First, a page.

As we near an age in which interfaces are primarily touchscreen, it is important to question whether the
nuances of this technology are convenient for all.
Visiting a local assisted living facility through the duration of a class called Design for the Aging Population, I was able to collect first hand information about senior attitudes towards touchscreen. I used my research to prototype a tablet case that provides haptic feedback and physical button alternatives to screen interactivity.
Holding and Hovering:
The thin ipad appeared difficult to grip with one hand. The residents rarely supported the device with two, instead keeping their tapping hands suspended above the ipad while considering a next action.
Stabilizing and Positioning:
The ipad was seldom operated from a user's lap. Some residents chose not to freehandedly hold the machine and propped it against their bodies. Cushioned armrests appeared to provide convenient vertical positioning, despite their lack of frontality.
Tapping and Swiping:
Residents in their 80s and 90s had the most trouble interacting with the screen. Tapping inaccuracies were followed by high pressure presses and lost interest. The pictured resident, an arthritis sufferer, curled his fingers slightly and used his middle finger to move digital checkers during our game.
I created a series of paper and foam prototypes for tablet cases, imagining that a taller model might be advantageous as it would allow a user to easily support the device with one hand and easily angle it in different positions to optimize his or her view.
The residents did look more comfortable holding the paper prototype that I had constructed. But, they were not satisfied
with it's size.
Some noted that they appreciated the sleek look of my ipad and felt that it's elegance would disappear into my large design. So, I reconsidered my original model. After many more form studies, I produced a squat muff-like stand with a removable screen. The form provided an adequate amount of elevation for table or lap usage and presented a comfortable place to rest ones hands.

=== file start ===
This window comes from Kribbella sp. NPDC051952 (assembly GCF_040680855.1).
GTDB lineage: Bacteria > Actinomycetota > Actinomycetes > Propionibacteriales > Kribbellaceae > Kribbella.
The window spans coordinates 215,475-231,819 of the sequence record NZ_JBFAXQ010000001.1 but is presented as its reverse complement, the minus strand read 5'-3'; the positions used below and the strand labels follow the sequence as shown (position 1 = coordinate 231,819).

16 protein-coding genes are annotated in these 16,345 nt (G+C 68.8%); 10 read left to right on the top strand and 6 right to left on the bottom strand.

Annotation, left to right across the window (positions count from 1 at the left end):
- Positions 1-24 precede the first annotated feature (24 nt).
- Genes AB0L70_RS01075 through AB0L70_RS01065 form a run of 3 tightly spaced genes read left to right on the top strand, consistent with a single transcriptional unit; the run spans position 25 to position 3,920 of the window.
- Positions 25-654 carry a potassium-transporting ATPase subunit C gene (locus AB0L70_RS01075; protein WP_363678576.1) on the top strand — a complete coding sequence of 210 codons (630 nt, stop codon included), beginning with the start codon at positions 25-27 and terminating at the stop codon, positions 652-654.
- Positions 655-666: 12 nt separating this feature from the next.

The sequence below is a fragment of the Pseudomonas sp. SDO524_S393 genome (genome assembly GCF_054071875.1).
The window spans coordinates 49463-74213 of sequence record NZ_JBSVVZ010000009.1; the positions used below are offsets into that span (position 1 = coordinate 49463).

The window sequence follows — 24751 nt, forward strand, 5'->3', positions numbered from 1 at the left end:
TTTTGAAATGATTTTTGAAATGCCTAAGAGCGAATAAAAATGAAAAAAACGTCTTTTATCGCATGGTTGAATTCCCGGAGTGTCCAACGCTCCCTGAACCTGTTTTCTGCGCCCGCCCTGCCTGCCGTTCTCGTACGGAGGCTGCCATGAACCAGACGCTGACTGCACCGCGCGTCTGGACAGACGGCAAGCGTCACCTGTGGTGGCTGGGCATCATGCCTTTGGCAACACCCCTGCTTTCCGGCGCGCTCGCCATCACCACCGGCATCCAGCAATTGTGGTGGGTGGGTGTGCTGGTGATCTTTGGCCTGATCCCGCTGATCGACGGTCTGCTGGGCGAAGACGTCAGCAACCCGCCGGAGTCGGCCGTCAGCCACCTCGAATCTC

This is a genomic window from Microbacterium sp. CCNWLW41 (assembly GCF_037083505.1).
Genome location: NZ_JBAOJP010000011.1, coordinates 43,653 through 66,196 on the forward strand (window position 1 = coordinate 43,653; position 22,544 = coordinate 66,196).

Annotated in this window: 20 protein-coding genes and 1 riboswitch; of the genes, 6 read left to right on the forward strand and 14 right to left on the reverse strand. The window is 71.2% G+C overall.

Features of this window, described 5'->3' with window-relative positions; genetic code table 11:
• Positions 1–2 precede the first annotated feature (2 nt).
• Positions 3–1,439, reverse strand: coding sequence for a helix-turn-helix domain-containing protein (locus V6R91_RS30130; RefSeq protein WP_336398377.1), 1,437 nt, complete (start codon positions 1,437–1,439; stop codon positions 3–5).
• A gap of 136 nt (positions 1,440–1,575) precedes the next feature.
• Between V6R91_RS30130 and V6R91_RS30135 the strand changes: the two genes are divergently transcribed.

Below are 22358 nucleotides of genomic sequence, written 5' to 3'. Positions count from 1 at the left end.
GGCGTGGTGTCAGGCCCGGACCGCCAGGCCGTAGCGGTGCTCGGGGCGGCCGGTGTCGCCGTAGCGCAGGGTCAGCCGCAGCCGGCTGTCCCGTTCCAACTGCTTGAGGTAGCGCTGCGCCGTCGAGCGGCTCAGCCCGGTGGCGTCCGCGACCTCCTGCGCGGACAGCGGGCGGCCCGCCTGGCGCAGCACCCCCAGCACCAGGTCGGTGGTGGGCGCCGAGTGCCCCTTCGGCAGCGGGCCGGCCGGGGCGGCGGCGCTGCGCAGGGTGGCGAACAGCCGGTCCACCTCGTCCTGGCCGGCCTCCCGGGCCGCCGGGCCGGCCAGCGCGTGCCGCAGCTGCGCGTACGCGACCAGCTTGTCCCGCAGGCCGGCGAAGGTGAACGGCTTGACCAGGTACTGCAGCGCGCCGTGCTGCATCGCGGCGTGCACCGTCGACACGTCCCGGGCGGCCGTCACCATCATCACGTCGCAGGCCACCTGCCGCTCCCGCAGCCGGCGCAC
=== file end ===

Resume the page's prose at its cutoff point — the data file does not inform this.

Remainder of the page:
I speculated that additional physical escape routes would benefit the aging population and added six buttons to my model.
The physical buttons on an ipad are camouflaged into it's form. However, they provide important alternatives to touchscreen activity at times when a device is malfunctioning,
when rapid control is necessary, or when a user can't locate an on-screen button.
Finally, I set out to change the tactile experience of touchscreen manipulation. I brainstormed about forms that might slip over one's finger, or slide across the screen. However, the notion of adding a separate, moving part to the device seemed less than satisfactory. It might get lost and it introduced baggage into an experience I intended to make streamlined and intuitive.
I wondered if it might be possible to implant the auditory and tactile feedback of a computer mouse within a touchscreen. The definitive click of a mouse would provide concrete feedback as to whether or not a tap registered with the device. Further, accidental taps would be less likely as more pressure would be required to effectively select a target.
I took apart a computer mouse and studied the mechanics of the microswitch that causes it's satisfying click. I then implanted microswitches behind an ipad within my final model so that the experience of clicking a screen might be more understandable to my users and design audience.